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ArmA Developer Arrested For Espionage [UPDATE]
- Categorized in: Video Game News
PC Gamer launched a story this morning that quickly escalated to a full-on seige of controversial information out of the Greek isle of Lemnos. The story as it was initially told concerned two employees from Czech studio Bohemia Interactive poking their noses into military bases on the island that were supposed to be confidential. Claims of espionage were made by the local government, and the two were taken into custody. The story was confirmed on several Greek news sites late last night, and Bohemia's CEO Marek Spanel confirmed the incident on the company's forum earlier today.
Since then, a number of updates have been made to the story. While the pair's identity is at the moment unconfirmed, Eurogamer pegs them at ages 28 and 33, and confirms that they were detained for photographing a military installation on Lemnos. ArmA's Executive Procducer Jan Kunt said that the pair has not "been charged yet, but the police is giving the court information about what happened."
If found guilty of the very serious crime of espionage, the pair is looking at a solid 20 years of inprisonment.
Naturally, Bohemia Interactive would like to avoid this outcome, and they've been very forthcoming with their side of the story in hopes of getting their guys off the hook.
Kunt said that Bohemia has had issues with the Mayor of Lemnos, Antonis Hatzidiamantis, prior to the incident. As part of an extensive research project for ArmA 3, which will take place on Lemnos, the team purchased "publicly available information" including extensive maps of the military bases in the area.
This upset Hatidiamantis because the area in question contained "NATO's second-largest army," and Turkey is "next door."
Kunt retaliated, saying "You can buy it yourselves. The Turkish army can buy it. It's not military-grade intel. It's really nothing more than Google Maps. There have been developers on Lemnos before taking detailed photographs of things like dirt, fields and fauna. They take photos of lots of flowers and shrubbery and trees to get the environment accurate. I don't know where they were caught or what they were doing when they were caught.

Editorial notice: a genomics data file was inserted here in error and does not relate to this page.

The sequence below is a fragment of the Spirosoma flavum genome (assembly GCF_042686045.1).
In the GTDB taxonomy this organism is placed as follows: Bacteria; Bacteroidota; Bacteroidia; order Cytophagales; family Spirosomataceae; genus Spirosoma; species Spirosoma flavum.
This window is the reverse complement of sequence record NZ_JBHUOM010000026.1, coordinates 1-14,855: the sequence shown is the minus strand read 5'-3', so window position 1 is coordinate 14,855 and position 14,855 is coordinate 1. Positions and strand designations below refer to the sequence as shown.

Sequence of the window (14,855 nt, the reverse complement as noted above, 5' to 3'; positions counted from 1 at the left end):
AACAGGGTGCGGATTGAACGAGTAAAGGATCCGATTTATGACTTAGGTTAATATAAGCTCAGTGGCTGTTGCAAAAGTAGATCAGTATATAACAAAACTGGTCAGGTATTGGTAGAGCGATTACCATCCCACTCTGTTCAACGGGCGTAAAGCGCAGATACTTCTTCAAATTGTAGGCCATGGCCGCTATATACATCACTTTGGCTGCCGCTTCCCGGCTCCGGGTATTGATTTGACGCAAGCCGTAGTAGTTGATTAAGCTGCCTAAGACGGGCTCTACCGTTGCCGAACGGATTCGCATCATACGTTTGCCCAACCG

"I'm not sure the situation will ease out. The Greeks arrested twelve people taking pictures of planes. Seems like the Greeks have lots of problems and want to focus attention elsewhere."
Charged words coming from the developers, who are still stunned by the turn of events. For the record, the plane incident to which Kunt refers occured way back in 2001, when 12 people were detained by the Greek government for spying on their military planes. Of those 12, eight were found guilty of espionage and the other four guilty of aiding and abetting.
We'll keep you updated as the story progresses, but as of now things are not looking good for ArmA 3 and its developers.
[UPDATE:] It appears as if a fan of the ArmA games warned the developers about taking photographs in the area over a month ago.
Eurogamer reports that Greek gamer Cyplon protested Bohemia's involvement in the area on the company's official forums on the 1st of August 2012. "On the island of Limnos is a military air base," he wrote. "It is illegal to take photographs of this base, yet the ArmA development team are creating a 3D model of the base, most likely based on photos which they took ilegally (as well as the satellite photos which aren't illegal.)
"Had this been an American base, or any other country with a large population of whom may purchase Arma 3, it is likely that such an act would not have been performed due to the risk of the country banning the game from being sold there. Hence, I find it disrespectful to do so. At the very least, the ArmA team should modify the base so that it is not an accurate representation of the existing base.
"All this time the ArmA series has been based on fictional locations, but now have chosen to create a game on a real location. Of all locations in the World, Limnos - one of the only islands in the Aegean with a military air base, is being replicated, regardless of the tensions between Greece and Turkey which are ongoing (you don't hear it on the news unless you are from Greece or Turkey.) Great choice for a first location!
"This is equivalent to creating an ArmA game replicating the Gaza strip, which would very likely anger Israel. I'm sure some of you may argue that if it were this easy for the developers to obtain such details of the base then it would be of no difficulty for Turkey. True, I doubt that the base has anything top secret anyway. However, you aren't just providing a 3D model, but also a matured military simulator from which Turkey may practice infiltrations of the base. It is like the development team modelling the inside of your house. I'm sure you would feel threatened if this were to happen to you. Indeed, on the bright side the Greek military can practice defensive tactics, but that can be done in real life anyway."